System of pipes and fixtures installed in a building for the distribution of potable water and the removal of waterborne wastes. Plumbing is usually distinguished from water and sewage systems, which serve a group of buildings or a city. Improvement in plumbing systems was very slow, with virtually no progress made from the time of the Roman system of AQUEDUCTS and lead pipes until the 19th century. Eventually the development of separate, underground water and sewage systems eliminated open sewage ditches. Present-day water pipes are usually made of steel, copper, brass, plastic, or other nontoxic material. A building’s waste-disposal system has two parts: the drainage system and the venting system. The drainage portion comprises pipes leading from various fixture drains to the central main, which is connected to the sewage system. The venting system consists of pipes leading from an air inlet (usually on the roof) to various points within the drainage system; by providing the circulation of air within the system, it protects the trap seals of fixtures from siphonage and back pressure. See also SEWAGE SYSTEM,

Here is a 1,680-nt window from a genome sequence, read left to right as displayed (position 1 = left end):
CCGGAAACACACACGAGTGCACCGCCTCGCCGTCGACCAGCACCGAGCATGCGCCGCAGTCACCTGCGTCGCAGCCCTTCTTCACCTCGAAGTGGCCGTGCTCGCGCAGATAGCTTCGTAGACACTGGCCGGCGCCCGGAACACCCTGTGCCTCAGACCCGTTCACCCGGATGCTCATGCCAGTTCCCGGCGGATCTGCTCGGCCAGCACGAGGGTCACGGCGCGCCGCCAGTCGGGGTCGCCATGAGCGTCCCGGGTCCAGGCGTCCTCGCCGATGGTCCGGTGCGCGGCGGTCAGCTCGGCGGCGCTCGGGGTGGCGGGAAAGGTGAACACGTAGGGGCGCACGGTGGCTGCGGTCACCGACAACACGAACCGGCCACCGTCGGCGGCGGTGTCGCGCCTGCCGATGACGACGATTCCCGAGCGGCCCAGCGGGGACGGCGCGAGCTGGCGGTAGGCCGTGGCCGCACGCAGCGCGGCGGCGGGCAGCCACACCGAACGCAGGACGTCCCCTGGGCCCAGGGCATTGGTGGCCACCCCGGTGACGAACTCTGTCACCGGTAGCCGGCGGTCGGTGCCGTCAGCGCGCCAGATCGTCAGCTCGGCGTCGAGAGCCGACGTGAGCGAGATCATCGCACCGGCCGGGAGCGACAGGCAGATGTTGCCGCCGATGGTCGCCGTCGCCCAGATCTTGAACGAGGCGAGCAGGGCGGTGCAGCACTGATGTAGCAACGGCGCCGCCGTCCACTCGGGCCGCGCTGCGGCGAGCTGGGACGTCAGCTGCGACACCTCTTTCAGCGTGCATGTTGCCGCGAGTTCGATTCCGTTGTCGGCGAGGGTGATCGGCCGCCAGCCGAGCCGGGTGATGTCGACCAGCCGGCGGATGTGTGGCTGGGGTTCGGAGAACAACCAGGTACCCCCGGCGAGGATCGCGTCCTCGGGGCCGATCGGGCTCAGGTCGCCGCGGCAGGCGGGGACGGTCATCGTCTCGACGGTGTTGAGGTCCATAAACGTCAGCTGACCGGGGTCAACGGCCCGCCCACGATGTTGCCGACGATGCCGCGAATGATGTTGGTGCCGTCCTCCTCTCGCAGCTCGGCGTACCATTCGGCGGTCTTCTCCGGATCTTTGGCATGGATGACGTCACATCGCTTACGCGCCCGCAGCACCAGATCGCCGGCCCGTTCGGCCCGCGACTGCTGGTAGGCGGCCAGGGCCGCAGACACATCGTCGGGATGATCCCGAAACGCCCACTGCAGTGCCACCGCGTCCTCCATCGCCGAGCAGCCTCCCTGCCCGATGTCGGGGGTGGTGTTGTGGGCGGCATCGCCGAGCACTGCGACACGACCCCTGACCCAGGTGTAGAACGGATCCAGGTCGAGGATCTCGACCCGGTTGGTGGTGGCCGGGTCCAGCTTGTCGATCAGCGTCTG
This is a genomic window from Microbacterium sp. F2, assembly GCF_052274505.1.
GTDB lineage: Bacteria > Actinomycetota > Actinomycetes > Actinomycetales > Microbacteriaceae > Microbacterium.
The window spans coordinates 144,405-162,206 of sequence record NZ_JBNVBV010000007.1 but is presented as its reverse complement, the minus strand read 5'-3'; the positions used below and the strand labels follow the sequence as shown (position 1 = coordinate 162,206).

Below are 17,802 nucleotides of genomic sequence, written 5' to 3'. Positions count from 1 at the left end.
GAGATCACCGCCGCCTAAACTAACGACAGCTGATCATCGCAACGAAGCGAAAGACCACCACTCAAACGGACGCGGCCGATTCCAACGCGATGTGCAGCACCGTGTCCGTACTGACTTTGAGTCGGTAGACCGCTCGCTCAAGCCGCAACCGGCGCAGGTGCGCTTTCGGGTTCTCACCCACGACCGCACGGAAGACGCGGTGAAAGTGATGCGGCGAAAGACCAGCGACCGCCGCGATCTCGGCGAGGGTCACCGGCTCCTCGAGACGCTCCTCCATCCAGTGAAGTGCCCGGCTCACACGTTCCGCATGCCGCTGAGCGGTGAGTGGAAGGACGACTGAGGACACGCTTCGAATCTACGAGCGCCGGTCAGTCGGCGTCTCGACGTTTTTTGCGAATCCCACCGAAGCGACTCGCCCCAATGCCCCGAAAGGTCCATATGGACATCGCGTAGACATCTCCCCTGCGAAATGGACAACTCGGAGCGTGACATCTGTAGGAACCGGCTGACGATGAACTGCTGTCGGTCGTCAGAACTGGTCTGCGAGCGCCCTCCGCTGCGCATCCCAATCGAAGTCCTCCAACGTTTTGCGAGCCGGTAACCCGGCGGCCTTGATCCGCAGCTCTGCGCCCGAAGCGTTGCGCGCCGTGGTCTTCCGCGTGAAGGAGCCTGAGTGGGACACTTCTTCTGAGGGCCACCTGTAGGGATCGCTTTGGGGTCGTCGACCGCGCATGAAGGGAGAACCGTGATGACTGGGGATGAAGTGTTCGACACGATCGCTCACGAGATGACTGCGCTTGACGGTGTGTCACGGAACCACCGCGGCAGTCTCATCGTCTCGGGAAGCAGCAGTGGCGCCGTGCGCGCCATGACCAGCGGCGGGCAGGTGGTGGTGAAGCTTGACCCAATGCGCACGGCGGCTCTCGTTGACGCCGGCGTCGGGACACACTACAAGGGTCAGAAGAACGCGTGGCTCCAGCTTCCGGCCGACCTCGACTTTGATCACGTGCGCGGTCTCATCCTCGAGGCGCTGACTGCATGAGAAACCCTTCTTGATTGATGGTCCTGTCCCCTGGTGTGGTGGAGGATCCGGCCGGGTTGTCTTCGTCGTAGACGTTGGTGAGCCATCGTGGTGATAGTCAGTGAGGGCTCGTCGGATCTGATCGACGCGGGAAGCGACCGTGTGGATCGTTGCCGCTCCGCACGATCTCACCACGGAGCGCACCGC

WATER POLLUTION, WATER-SUPPLY SYSTEM. See illustration opposite.


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